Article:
A recent bill has been submitted that would provide a trustee release relief for transactions described in an accounting where a beneficiary fails to timely object to the accounting and there is no fraud, intentional misrepresentation, or material omission. The bill provides:
Sec. 113.153. BENEFICIARY’S APPROVAL OF ACCOUNTING.
(a) This section does not apply to a trust that is under judicial supervision.
(b) If a beneficiary does not object to a trustee’s accounting before the 180th day after the date a copy of the accounting has been delivered to the last known address of the beneficiary: (1) the beneficiary is considered to have approved the accounting; and (2) absent fraud, intentional misrepresentation, or material omission, the trustee is released from liability relating to all matters in the accounting.
If passed, the bill would take effect on September 1, 2021 and would apply to accountings delivered on or after the effective date. This provision is similar to the Uniform Trust Code, which provides: “A beneficiary may not commence a proceeding against a trustee for breach of trust more than one year after the date the beneficiary or a representative of the beneficiary was sent a report that adequately disclosed the existence of a potential claim for breach of trust and informed the beneficiary of the time allowed for commencing a proceeding. A report adequately discloses the existence of a potential claim for breach of trust if it provides sufficient information so that the beneficiary or representative knows of the potential claim or should have inquired into its existence.” Uniform Trust Code Sec. 1005.
This statute does not address whether a trustee can voluntarily provide accountings and trigger the release relief in this statute or whether the proposed statute would only apply when a beneficiary demands an accounting under the Texas Trust Code. For example, if routine account statements provide the information required by the Trust Code to be an accounting, does this trigger a beneficiary’s duty to review and object? It also does not address whether the release relief in the statute would apply when the beneficiary does not receive the accounting (lost in mail) or is incompetent to understand it (cannot read, cannot read English, lost sight, is mentally incompetent, etc.).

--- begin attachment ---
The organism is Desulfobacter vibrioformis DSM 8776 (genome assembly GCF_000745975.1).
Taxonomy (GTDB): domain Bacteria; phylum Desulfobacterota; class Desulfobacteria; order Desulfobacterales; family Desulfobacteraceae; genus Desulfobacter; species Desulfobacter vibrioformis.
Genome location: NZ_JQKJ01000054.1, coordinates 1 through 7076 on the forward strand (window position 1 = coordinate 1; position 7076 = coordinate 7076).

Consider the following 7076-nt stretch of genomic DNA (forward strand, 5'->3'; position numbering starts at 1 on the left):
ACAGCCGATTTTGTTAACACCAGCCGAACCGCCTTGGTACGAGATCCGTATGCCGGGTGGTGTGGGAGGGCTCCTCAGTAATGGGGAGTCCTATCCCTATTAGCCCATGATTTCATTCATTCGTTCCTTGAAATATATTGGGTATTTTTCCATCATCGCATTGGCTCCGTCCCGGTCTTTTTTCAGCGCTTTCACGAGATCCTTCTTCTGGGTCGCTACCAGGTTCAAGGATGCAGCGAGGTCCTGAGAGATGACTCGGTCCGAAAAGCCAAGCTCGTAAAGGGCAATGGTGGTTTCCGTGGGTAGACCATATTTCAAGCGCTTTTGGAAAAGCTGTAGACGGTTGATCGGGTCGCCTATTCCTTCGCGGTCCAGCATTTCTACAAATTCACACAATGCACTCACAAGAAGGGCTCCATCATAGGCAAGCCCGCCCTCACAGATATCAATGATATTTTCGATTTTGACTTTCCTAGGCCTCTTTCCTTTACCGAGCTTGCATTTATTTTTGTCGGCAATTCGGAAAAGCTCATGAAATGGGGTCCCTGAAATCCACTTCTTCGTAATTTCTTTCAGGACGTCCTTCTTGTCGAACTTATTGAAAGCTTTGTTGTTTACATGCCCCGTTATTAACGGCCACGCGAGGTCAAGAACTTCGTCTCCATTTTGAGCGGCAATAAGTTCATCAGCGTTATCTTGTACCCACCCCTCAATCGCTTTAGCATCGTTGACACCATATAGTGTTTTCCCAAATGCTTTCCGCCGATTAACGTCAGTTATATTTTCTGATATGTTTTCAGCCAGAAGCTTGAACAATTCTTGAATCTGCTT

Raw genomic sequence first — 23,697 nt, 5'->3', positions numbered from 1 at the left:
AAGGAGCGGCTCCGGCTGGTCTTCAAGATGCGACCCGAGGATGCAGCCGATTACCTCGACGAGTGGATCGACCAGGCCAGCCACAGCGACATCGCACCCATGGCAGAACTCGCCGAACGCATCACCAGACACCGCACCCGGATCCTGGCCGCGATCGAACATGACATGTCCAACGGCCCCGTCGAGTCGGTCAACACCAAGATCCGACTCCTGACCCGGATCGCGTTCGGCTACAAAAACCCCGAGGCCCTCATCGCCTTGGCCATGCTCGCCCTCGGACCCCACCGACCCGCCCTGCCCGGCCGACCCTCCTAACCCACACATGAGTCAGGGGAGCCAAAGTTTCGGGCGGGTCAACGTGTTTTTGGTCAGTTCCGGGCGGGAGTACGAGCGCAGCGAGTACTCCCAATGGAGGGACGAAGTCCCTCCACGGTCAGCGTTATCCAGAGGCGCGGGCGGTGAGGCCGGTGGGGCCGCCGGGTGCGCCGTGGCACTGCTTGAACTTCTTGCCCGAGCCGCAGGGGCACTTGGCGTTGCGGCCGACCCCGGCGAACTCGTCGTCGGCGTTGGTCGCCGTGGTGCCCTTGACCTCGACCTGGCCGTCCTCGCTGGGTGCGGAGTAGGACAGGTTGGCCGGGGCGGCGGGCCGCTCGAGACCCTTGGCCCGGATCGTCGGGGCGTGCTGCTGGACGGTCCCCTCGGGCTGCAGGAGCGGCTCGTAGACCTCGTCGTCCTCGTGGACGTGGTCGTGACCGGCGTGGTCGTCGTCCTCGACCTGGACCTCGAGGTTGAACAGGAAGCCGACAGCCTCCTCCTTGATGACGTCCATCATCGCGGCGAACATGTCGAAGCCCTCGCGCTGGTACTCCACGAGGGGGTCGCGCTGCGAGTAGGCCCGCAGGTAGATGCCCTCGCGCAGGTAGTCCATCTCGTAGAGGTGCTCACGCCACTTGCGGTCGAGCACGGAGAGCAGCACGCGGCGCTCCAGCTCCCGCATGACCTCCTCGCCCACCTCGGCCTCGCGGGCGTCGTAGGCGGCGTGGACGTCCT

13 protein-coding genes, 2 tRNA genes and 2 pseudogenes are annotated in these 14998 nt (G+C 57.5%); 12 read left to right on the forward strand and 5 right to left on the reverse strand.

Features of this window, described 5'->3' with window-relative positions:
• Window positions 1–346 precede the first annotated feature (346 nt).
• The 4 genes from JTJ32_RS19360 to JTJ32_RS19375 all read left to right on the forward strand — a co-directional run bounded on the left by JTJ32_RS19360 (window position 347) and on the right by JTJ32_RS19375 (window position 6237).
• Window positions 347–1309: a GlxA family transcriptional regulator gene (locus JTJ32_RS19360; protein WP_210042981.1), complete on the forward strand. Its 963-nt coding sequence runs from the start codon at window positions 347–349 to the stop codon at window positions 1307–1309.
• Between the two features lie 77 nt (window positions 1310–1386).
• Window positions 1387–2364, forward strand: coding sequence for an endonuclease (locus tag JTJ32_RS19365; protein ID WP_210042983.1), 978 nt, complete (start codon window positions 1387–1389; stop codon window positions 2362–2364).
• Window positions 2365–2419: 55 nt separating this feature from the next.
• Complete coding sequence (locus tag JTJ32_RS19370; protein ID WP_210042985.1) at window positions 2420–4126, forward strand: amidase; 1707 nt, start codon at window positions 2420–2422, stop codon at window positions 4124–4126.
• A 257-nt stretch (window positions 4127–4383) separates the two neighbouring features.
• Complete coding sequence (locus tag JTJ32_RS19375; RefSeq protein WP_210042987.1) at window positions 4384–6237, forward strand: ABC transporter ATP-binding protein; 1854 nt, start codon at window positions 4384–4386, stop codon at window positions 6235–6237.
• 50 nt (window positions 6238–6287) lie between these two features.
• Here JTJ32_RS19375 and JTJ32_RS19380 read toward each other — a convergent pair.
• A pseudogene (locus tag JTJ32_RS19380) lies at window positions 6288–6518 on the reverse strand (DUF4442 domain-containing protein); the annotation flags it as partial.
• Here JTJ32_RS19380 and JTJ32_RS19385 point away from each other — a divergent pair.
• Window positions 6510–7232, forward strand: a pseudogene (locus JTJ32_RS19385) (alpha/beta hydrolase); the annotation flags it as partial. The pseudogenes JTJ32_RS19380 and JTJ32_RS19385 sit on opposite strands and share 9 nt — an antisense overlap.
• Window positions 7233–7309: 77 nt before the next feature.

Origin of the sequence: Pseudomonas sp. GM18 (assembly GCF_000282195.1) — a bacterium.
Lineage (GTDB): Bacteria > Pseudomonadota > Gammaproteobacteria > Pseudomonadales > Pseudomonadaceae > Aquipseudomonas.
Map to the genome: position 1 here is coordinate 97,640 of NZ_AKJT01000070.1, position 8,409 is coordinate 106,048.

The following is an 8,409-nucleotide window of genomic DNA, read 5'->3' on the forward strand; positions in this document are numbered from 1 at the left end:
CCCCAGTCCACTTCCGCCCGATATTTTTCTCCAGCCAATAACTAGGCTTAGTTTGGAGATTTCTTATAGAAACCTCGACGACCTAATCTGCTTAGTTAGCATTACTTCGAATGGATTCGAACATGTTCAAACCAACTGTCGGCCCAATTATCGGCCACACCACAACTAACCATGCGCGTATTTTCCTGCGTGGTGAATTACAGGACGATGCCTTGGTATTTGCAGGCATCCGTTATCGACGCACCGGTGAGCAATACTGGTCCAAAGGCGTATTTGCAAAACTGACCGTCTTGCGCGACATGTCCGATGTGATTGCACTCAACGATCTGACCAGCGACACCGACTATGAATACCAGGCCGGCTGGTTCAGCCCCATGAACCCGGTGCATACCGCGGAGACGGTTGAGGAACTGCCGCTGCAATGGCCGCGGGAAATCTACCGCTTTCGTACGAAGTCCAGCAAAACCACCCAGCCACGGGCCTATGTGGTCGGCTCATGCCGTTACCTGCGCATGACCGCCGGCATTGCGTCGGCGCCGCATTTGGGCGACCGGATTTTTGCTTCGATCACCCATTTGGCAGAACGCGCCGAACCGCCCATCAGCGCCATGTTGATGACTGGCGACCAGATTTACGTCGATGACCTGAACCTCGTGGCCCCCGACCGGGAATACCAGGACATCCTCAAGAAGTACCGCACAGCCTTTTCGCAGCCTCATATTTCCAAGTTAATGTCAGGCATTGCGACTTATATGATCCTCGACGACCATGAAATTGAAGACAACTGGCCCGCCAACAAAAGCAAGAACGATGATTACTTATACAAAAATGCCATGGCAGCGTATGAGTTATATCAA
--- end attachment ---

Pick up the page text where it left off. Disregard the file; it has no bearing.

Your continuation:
If passed, there will likely be constitutional challenges to this statute. For example, there are public policy and constitutional limitations on lowering the statute of limitations in Texas (due process, due course of law, open courts, etc.). However, this proposed statute is similar to another Texas Statute that has passed constitutional muster. Texas Business and Commerce Code Section 4.406 creates a statute of repose and addresses a bank customer’s duty to discover and report unauthorized signatures. If a bank sends or makes available a statement of account, “the customer must exercise reasonable promptness in examining the statement or the items to determine whether any payment was not authorized because of an alteration of an item or because a purported signature by or on behalf of the customer was not authorized.” Tex. Bus. & Comm. Code §4.406(c). Further, “If, based on the statement or items provided, the customer should reasonably have discovered the unauthorized payment, the customer must promptly notify the bank of the relevant facts.” Id. If the customer fails to comply with these duties, then the customer is precluded from asserting against the bank that: 1) the customer’s signature or any alteration on the item if the bank also proves that it suffered a loss by reason of the failure, and 2) the customer’s unauthorized signature or alteration by the same wrongdoer on any other item paid in good faith by the bank if the payment was made before the bank received notice from the customer of the unauthorized signature or alteration and after the customer had been afforded a reasonable period of time, not exceeding 30 days, in which to examine the item or statement of account and notify the bank. Id. at §4.406(d). See also Compass Bank v. Calleja-Ahedo, 569 S.W.3d 104 (Tex. 2018).